• The main sources of information were the books "Building A Discipling Culture" from Mike Breen, and "The Discipleship Difference" by Robert Logan.
  • The course centered around the ideas of what it means to be a "disciple," and how to do "discipleship." So we worked at developing the right MINDSET, SKILLSET, and TOOLSET
What I want to leave here today is a basic run-down of what we covered each week, and some of the specific resources used during the course. This is more for my own recollection as anything, but it is some good and worthwhile stuff. I was honestly not expecting to get much out of this group, but it turned out to be way more helpful than I expected.

So, as best as I can recall (and had recorded in my notes) these are the bones of what it looked like week to week:
  1. Get acquainted, basics of the group, introduction.
  2. The idea of simple, reproducible practices; Journaling based on the Moravian daily texts.
  3. "What Is God Saying To You?" and "What Will You Actually Do About It?" from Ben Sternke, and an introduction to 'The Learning Circle.'
  4. Practicing 'The Learning Circle.'
  5. Definitions of disciple and discipleship.
  6. Introduction to "Dimensions of Discipleship" handout (taken from 'The Discipleship Difference').
  7. continued...
  8. "Engaging in Spiritual Conversations with Those Who Are Not Yet Followers of Jesus" handout, and practice.
  9. "What IS Discipleship, Really?" handout from Ben Hardman
  10. The 7 Basic Learning Styles discussion
  11. continued...
  12. (I was absent, but it covered the "rest & work" semicircle from 3dm).
  13. Accountability questions/huddle skills & character guides
  14. continued...
  15. The 'Leadership Square' from 3dm
  16. 'Persons of Peace' handout from Ben Sternke
  17. continued...
  18. Five-Fold ministry survey and handout, plus "The Five Equippers of Churches" videos from JR Woodward (missioalliance.org).
  19. 'Pathway to Mission' handout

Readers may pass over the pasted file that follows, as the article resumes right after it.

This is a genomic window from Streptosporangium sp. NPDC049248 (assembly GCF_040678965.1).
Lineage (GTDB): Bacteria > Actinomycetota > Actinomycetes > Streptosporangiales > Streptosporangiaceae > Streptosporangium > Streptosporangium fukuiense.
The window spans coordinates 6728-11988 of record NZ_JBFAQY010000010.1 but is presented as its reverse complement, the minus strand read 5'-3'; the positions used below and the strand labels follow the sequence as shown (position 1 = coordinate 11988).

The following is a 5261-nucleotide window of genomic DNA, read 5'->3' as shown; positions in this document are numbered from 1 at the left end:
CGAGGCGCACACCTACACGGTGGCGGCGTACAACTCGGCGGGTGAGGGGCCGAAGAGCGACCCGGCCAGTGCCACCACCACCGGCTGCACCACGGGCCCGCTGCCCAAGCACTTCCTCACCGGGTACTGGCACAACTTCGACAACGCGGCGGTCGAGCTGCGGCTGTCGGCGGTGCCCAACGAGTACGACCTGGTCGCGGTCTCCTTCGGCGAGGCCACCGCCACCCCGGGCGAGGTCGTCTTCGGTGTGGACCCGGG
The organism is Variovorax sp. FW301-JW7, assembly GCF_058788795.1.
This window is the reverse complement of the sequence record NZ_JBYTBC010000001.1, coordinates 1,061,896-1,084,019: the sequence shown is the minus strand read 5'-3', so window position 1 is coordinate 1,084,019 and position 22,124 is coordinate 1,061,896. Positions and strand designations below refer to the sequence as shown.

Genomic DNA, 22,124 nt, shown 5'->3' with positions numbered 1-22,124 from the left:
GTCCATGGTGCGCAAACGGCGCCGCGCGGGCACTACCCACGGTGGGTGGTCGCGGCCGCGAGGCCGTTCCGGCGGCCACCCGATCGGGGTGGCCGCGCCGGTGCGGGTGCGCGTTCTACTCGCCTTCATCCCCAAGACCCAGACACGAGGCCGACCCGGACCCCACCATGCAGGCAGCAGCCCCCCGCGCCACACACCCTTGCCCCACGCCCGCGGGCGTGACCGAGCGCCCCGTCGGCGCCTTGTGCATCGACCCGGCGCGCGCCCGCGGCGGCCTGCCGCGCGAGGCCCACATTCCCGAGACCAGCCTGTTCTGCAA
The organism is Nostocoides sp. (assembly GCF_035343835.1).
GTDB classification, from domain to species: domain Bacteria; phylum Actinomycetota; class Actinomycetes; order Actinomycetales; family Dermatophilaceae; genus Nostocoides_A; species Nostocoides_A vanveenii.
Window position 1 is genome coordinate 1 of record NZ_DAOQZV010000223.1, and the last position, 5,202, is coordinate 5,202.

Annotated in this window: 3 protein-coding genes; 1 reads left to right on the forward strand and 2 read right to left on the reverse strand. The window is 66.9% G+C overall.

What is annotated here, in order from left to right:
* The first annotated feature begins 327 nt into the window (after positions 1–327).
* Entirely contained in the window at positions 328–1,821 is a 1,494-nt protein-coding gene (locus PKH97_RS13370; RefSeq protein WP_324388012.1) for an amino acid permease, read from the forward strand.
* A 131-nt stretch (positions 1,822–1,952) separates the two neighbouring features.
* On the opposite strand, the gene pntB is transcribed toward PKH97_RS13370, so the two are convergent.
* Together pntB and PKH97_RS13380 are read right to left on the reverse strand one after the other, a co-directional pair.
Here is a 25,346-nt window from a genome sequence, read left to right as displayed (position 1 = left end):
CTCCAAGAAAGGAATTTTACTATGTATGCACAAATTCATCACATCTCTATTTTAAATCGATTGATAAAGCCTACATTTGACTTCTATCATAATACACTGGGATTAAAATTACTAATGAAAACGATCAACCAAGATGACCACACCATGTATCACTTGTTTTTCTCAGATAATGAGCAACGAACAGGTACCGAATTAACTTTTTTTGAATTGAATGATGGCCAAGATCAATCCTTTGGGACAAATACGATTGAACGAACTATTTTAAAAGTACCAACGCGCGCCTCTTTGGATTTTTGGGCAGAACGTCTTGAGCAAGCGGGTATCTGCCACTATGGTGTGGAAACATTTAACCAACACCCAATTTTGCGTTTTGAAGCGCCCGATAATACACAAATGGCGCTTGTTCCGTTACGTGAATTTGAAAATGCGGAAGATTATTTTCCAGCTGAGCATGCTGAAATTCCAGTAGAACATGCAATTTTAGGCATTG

20. Last class (I think) - Q & A
  21. Individual meetings with the leader...
I suppose it's worth noting - in the event someone may happen along here unintentionally - if this is something you're interested in, I would check out homegrownmission.com for coaching. Brian is a great teacher and it's not only packed full of great resources, but practical teaching and useful skill development. Good stuff!

Monday, November 12, 2018

Raking of the leaves


We spent yesterday afternoon raking leaves out to the curb. It was a nice and sunny 40 degrees and, if there is such a thing as a good time to do it, I suppose this was it. The wee ones in the bottom photo "helped," but the bulk of the raking was done by daughter Carrie and "grandma Jane." I used the blower to get the hard to reach spots.

The city comes through twice to pick up our leaves along the curb. Of course the first time for our neighborhood was last Monday - when we barely had any leaves on the ground - and the next time isn't until the first week of December. As is the case most years, we very well may have snow by then, so they don't pick up the leaves after that.

Anyway, I am glad that's done. I am not a big fan of leaf raking. It messes with my head and sinuses. Any leaves still on the trees will have to stay in the yard. My raking is done for the year. Although I may run the mower over the lawn one more time. We will see...